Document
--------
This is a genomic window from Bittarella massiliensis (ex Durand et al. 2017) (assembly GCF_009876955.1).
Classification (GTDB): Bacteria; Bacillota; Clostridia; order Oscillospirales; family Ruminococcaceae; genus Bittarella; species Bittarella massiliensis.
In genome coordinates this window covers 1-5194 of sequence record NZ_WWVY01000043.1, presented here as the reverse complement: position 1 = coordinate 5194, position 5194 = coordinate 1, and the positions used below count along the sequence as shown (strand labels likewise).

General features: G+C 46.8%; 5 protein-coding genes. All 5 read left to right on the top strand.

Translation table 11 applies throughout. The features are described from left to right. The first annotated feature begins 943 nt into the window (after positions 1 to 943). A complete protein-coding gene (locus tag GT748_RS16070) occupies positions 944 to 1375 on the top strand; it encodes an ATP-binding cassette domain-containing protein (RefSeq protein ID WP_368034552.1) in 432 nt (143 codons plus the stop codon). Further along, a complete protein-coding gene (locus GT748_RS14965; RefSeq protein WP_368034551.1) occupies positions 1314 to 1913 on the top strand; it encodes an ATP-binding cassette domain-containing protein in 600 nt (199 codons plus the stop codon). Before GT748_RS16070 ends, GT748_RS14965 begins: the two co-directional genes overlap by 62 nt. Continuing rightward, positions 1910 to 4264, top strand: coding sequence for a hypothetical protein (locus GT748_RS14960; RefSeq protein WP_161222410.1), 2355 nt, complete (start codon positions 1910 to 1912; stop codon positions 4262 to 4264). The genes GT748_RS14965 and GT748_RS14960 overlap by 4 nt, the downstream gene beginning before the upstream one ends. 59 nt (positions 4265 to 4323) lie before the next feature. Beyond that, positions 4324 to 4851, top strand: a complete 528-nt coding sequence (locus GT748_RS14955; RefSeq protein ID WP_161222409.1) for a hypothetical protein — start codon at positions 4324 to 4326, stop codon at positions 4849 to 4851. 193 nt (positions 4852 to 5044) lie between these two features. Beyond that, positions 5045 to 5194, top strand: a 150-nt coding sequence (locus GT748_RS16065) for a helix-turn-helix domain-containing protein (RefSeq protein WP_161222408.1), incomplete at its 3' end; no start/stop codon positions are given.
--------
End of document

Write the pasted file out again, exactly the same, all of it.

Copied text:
This is a genomic window from Bittarella massiliensis (ex Durand et al. 2017) (assembly GCF_009876955.1).
Classification (GTDB): Bacteria; Bacillota; Clostridia; order Oscillospirales; family Ruminococcaceae; genus Bittarella; species Bittarella massiliensis.
In genome coordinates this window covers 1-5194 of sequence record NZ_WWVY01000043.1, presented here as the reverse complement: position 1 = coordinate 5194, position 5194 = coordinate 1, and the positions used below count along the sequence as shown (strand labels likewise).

General features: G+C 46.8%; 5 protein-coding genes. All 5 read left to right on the top strand.

Translation table 11 applies throughout. The features are described from left to right. The first annotated feature begins 943 nt into the window (after positions 1 to 943). A complete protein-coding gene (locus tag GT748_RS16070) occupies positions 944 to 1375 on the top strand; it encodes an ATP-binding cassette domain-containing protein (RefSeq protein ID WP_368034552.1) in 432 nt (143 codons plus the stop codon). Further along, a complete protein-coding gene (locus GT748_RS14965; RefSeq protein WP_368034551.1) occupies positions 1314 to 1913 on the top strand; it encodes an ATP-binding cassette domain-containing protein in 600 nt (199 codons plus the stop codon). Before GT748_RS16070 ends, GT748_RS14965 begins: the two co-directional genes overlap by 62 nt. Continuing rightward, positions 1910 to 4264, top strand: coding sequence for a hypothetical protein (locus GT748_RS14960; RefSeq protein WP_161222410.1), 2355 nt, complete (start codon positions 1910 to 1912; stop codon positions 4262 to 4264). The genes GT748_RS14965 and GT748_RS14960 overlap by 4 nt, the downstream gene beginning before the upstream one ends. 59 nt (positions 4265 to 4323) lie before the next feature. Beyond that, positions 4324 to 4851, top strand: a complete 528-nt coding sequence (locus GT748_RS14955; RefSeq protein ID WP_161222409.1) for a hypothetical protein — start codon at positions 4324 to 4326, stop codon at positions 4849 to 4851. 193 nt (positions 4852 to 5044) lie between these two features. Beyond that, positions 5045 to 5194, top strand: a 150-nt coding sequence (locus GT748_RS16065) for a helix-turn-helix domain-containing protein (RefSeq protein WP_161222408.1), incomplete at its 3' end; no start/stop codon positions are given.